• Exposed cross section of two subvertical chalcedony veins that merged as they continued to grow. Notice how the well defined tip bends as it approaches the other vein segment. Image from the upper White River Group in Big Badlands National Park.

Describing arrays of planar fractures: orientations, spacings, and density.

• preferred orientations and sets:
• preferred orientation are joints that share a common orientation;
• defined by a cluster on a stereonet (an oreintation plot we will become much more familiar with later), or by a longer ray on a rose diagram.
• can be described through population statistics (distribution type, measure of central tendency, measure of dispersion).
• theoretically expected, the preferred direction should be aligned with principal stresses (more on that later).
• focus often on the measure of central tendency, the average that captures the preferred orientation, but there is also significant information in the measure of dispersion that is perhaps under explored.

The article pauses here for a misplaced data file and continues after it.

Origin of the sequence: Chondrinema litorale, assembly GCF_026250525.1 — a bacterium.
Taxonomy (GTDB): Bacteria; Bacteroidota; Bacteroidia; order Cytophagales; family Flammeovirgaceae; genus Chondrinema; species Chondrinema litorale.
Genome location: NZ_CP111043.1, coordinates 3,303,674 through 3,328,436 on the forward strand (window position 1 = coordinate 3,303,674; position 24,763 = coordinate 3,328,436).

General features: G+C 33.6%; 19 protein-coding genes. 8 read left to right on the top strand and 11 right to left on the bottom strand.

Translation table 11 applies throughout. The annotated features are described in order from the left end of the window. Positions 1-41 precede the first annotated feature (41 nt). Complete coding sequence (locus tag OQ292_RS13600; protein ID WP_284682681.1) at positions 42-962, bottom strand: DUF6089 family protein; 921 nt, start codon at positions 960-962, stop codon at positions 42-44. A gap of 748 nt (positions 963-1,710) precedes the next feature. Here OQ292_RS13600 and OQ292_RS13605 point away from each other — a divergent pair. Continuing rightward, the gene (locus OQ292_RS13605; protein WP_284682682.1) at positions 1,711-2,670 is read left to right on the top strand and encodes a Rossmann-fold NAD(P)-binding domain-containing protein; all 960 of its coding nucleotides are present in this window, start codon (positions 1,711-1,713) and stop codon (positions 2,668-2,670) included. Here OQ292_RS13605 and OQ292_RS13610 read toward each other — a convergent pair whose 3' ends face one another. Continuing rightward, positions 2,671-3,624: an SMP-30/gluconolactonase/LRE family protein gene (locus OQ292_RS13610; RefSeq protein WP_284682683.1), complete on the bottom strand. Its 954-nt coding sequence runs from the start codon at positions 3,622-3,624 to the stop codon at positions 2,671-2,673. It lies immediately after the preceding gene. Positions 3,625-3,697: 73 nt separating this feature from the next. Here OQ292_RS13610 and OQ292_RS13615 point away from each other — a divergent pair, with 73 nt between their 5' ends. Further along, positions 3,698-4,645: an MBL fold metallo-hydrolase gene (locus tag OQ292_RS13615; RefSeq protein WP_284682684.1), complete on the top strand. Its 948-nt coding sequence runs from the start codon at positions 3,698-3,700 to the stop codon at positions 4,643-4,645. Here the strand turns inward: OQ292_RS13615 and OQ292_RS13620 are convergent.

• a set - a population of fractures with a common cause and time of formation. Often a preferred orientation is treated as a set.
• an orthogonal set is one very common pattern (two preferred orientations at right angles), a conjugate set (two preferred orientations at 60/120 degrees to each other) is another.

Example of a stereonet plot of joints in Brule Formation (Tertiary age) strata from the Slim Buttes area of South Dakota. The dots represent the poles to the joints (the orientation of the line perpendicular to the plane). By default N is up and one is looking down in structural stereonet plots. At this point this type of plot may be unfamiliar, but you will become comfortable with producing and reading these types of plots. It is a basic tool of structural analysis you will learn how to conduct in one of your labs. You may be able to guess that the concentration of dots represents a concentration of measured joints that are close to each other in orientation, and thus help to define a set.

• spacing distribution for a set: regular or periodic versus clustered, fractal.